“We need to ensure we take steps to protect our health-care system and other critical services during this surge of COVID-19 cases, many linked to the omicron variant,” said Gordon. “These changes will help ensure everyone who should self-isolate does, regardless of how they tested, and will reduce the strain on the health-system workforce as well as other key sectors as more workers report they have contracted COVID-19.”
The changes include:
• requiring all people who have tested positive for COVID-19 to isolate including those who completed a rapid antigen test;
• changing isolation requirements to five days from 10 days since the date of the test for fully-vaccinated people who are not showing symptoms;
• changing isolation requirements to five days from 10 days since the date symptoms started appearing or the date of the test, whichever is later, for fully-vaccinated people as long as their symptoms are improving and they do not have a fever;
• requiring individuals who have only isolated for five days due to the changes above to wear medical-grade mask while in a public setting for the five days immediately following their self-isolation; and
• requiring isolation for people who have tested positive who are not fully vaccinated for 10 days after the date of their test as long as their symptoms are improving and they do not have a fever.
The public health orders will come into effect at 12:01 a.m. on Saturday, Jan. 1, 2022. Public health documents and online guidance for stakeholders and the public is being updated and will be finalized in the days ahead.
Public health officials also advise that people leaving isolation must avoid any non-essential visits to high-risk settings or non-essential contact with individuals at high risk for severe disease for an additional five days.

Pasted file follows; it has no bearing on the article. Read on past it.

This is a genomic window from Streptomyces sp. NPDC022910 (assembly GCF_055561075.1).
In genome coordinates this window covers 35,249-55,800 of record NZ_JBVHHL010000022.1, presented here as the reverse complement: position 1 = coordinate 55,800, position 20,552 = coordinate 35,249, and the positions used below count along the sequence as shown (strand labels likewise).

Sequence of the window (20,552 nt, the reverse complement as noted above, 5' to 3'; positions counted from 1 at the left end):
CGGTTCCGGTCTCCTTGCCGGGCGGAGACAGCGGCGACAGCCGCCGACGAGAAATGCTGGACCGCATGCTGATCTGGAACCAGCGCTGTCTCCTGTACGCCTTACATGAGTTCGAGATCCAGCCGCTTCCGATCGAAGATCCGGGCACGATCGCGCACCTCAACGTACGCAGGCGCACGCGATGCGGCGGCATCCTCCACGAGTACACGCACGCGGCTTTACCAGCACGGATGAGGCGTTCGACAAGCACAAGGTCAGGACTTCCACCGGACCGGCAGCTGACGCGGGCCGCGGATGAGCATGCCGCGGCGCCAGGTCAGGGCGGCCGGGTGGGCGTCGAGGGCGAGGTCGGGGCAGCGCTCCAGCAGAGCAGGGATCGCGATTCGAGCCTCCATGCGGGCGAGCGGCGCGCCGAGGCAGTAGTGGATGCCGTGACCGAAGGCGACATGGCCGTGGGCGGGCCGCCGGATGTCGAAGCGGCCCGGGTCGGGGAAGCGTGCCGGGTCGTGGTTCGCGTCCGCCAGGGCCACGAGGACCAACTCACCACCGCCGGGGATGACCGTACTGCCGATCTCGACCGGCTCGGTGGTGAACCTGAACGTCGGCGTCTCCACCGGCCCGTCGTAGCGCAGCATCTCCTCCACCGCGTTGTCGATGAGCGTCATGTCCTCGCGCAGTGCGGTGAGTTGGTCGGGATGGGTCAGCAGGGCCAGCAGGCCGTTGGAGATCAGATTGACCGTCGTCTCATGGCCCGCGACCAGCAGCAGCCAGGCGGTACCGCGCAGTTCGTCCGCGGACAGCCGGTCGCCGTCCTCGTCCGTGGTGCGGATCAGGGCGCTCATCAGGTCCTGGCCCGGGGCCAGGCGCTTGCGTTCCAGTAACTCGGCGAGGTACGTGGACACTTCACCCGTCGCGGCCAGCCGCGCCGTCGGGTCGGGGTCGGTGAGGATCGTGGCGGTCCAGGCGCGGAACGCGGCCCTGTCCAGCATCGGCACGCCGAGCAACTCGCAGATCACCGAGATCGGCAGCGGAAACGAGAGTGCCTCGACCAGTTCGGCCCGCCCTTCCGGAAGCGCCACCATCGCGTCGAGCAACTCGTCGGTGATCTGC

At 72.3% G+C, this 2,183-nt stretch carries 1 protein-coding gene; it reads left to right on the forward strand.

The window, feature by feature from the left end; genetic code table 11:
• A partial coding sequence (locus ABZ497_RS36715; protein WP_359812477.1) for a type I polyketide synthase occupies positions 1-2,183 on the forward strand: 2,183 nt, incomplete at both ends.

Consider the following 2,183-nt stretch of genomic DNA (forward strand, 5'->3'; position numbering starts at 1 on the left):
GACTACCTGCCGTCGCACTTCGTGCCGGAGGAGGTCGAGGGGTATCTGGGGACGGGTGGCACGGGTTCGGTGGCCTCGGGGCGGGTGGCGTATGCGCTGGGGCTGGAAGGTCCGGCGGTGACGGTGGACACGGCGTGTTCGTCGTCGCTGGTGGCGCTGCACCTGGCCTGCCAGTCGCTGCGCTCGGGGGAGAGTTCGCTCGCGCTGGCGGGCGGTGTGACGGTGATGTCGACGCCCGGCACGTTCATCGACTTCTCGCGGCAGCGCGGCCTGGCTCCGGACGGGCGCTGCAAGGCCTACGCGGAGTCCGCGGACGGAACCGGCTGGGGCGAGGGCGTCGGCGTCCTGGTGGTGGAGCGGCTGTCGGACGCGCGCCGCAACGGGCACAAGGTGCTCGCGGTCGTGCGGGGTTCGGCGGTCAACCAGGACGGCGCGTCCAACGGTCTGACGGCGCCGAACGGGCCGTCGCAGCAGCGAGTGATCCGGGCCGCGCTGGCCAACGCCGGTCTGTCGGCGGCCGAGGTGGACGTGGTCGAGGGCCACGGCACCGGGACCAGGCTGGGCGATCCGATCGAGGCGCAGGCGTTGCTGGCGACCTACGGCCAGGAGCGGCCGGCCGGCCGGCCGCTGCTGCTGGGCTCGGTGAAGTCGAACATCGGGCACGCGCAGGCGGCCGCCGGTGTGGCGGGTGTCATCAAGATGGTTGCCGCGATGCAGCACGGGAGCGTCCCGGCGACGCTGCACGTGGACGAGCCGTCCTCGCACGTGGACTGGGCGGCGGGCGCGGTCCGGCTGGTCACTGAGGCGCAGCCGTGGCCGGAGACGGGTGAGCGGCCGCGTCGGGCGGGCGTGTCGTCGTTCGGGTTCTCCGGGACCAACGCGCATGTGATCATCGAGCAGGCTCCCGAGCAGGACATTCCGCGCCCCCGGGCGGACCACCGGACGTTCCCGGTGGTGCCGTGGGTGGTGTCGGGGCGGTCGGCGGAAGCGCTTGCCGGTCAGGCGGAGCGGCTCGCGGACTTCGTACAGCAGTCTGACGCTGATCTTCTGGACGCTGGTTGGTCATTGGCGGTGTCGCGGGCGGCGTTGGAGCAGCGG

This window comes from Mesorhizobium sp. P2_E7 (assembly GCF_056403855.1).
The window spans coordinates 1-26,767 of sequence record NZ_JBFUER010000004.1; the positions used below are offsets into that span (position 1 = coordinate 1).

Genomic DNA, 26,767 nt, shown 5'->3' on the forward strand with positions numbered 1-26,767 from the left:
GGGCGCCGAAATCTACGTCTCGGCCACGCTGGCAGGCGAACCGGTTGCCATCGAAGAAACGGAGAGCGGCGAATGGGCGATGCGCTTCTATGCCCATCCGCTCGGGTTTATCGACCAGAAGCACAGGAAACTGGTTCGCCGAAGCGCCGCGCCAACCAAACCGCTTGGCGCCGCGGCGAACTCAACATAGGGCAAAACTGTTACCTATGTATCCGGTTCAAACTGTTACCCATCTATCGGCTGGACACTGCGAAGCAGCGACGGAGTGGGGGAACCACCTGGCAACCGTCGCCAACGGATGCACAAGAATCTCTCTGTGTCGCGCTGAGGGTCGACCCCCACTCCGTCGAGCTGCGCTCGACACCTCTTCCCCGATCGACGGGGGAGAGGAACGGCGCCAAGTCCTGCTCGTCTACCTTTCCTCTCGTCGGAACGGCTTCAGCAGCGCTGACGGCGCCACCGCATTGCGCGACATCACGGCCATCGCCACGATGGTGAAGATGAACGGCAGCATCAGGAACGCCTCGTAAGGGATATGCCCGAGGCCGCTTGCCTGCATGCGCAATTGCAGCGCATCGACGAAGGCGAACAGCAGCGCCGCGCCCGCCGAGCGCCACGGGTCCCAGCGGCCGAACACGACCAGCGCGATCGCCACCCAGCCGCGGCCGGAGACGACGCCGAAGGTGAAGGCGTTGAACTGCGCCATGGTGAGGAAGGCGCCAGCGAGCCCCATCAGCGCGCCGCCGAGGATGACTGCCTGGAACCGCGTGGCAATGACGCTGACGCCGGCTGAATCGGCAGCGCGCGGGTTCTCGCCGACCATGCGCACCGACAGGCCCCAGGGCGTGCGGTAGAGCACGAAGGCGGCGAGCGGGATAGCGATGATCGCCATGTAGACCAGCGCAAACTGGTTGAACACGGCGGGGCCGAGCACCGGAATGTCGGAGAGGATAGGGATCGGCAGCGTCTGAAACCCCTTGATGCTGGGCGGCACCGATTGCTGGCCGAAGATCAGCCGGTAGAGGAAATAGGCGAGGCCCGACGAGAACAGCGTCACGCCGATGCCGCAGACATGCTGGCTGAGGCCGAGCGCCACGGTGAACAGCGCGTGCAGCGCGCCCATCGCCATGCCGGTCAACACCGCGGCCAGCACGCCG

Consistent with previous orders, the order continues to include:
• requiring close contacts who are not exempt from self-isolation requirements to self-isolate for 10 days; and
• requiring people to provide information about locations where people have been in the previous 10 days for contact tracing purposes as required.
Public health officials also ask all household close contacts who are exempt from self-isolation to be particularly cautious while the case is isolating and avoid any non-essential visits to high-risk settings or non-essential contact with individuals at high risk for severe disease.
“We have looked at data from Manitoba and other jurisdictions, and feel these changes will balance reducing the spread of COVID-19 while ensuring critical services can continue to operate,” said Dr. Brent Roussin, chief provincial public health officer. “I ask all Manitobans to get immunized as soon as possible, including a third dose when eligible to reduce the number of close contacts they have, and to stay home as much as possible to reduce the risk of severe illness and reduce the spread of COVID-19.”
Roussin also reminded Manitobans to follow the fundamentals, including wearing a well-fitting mask, washing their hands frequently and covering their cough.
For more information on COVID-19 in Manitoba, visit www.manitoba.ca/covid19.